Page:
good morning ~
(click the link / lightning porch to listen)
(you should check out this recording my neighbor Camille recently put out, it's really nice)
forgot to include a link last week: here's the old song by my old band I talked about
also this past weekend's show at Opus 40 was indeed rained out and unfortunately I cannot play the August 5 rebooked date - - Ged will be playing solo, though, with most of the bill and your tickets are still good for it if ya got 'em.
At the new place there are unexpected roses and more stinging nettle than anyone could ever use and at the edges of the clearings and the driveway there are a handful of bristly berry bushes, both red and black raspberry. They're just beginning to ripen and in the weird long late afternoon hour before I cooked us dinner my girlfriend and I awkwardly climbed through the terrace right next to where we park our cars and pulled at the ready fruit. The red berries are tiny, just a little node cluster each, and they are unmistakably the country cousin of the chunkier supermarket variety. When I grind my teeth against its juicy flesh the bush's yield is familiar and furry, tastes just like a raspberry. The black berries are far more tart and the ripe ones are easier to find - they start red and grow a sweeter, deeper shade when they're ready. They're just shy of lemony-mouth-puckering and I immediately understand why they are among the most coveted of ice cream flavorings.
That these little edible morsels come from the dirt next to our garage is nothing short of a miracle (but then again, miracles are everywhere). I have long shopped at farmer's markets and marveled at the shapes, forms, and flavors made available on folding tables in parking lots. I know some people who farm more socially, too, and they possess to me what seems like an impenetrable, arcane knowledge - agromancy, they wield a mystic hoe, overall robes and a pointy straw hat. My friend Leah also maintains an absolutely bodacious garden, but her place is among the more special homes I've ever had the pleasure of hanging out at, never feels quite of this world (she's the inventor of something called night radishes, in other words enjoying some fresh, crispy bites freshly gathered with butter and salt right before bed). But I've never really lived on land that fed me, too.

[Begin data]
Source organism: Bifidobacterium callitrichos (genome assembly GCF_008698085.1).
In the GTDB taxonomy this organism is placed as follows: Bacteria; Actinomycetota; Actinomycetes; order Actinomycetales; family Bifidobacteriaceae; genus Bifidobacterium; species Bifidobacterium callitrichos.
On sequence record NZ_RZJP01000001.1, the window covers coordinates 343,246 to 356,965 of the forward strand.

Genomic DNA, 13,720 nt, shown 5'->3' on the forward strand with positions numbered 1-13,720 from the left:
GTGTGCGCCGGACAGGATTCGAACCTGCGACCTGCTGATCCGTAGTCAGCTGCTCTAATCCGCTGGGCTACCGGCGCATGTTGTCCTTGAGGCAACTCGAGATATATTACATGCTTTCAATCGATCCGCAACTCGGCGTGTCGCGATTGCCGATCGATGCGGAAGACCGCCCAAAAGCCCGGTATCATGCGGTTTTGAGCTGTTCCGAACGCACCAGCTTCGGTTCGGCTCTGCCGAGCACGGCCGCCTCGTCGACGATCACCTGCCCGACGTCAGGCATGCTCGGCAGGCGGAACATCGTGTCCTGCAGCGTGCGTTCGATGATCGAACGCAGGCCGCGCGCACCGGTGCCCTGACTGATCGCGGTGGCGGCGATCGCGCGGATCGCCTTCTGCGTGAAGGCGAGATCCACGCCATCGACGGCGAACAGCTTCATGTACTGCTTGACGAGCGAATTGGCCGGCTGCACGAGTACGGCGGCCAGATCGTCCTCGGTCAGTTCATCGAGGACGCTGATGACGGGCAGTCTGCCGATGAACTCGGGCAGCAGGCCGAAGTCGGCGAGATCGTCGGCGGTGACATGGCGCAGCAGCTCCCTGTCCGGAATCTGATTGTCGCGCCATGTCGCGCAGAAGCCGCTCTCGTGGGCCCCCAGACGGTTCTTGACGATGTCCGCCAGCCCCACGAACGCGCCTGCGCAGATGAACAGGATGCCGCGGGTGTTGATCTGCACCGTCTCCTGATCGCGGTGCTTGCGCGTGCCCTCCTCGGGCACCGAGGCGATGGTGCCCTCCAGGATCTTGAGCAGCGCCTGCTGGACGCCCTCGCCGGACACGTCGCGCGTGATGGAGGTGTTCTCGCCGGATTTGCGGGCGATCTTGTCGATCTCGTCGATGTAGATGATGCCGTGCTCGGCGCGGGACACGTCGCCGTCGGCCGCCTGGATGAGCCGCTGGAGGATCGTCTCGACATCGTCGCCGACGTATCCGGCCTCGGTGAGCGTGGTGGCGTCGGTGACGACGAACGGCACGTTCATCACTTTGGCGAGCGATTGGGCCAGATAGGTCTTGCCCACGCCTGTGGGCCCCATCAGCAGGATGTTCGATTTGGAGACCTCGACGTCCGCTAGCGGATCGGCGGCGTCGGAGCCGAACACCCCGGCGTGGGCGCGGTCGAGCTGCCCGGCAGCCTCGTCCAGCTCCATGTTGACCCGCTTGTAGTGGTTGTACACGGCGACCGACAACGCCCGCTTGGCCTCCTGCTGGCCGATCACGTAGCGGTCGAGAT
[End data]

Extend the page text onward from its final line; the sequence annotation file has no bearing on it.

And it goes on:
Lately, my girlfriend - who really should accept all credit for the bounty, I've barely helped - has successfully grown arugula. It's generously leafy and considerably spicier than the kind that comes in a bag and despite eating it as fast as we can it still returns in hilarious abundance. She also put chives and Thai chiles and purple cabbage and giant sunflowers and tangy purple mint and green peppers and two basil plants down in the various planters and patches scattered about the back of our property. The herbs are for you, sweetie, she says to me often, and what a sweet thrill it was to sprinkle the fridge-emptying pizzas we made in the backyard fire pit with basil, still wet from watering, freshly knifed in chiffonade style (the pizza flavors? Halloumi and fennel, pepperoni, onion, and goat gouda, ube preserve and pecorino Romano, surprisingly savory). How nourishing and delightful to stuff fried eggs with little verdant pops of chive like we're once again having breakfast in Vienna. In the morning I've taken to putting a single mint leaf in my coffee grounds before the hot water's poured, something I learned from visiting my brother in San Francisco for the last three decades. See the peas in the raised bed with their adventurous tendrils, grasping toddler-like at the circle of their metal frame! So brave, she says!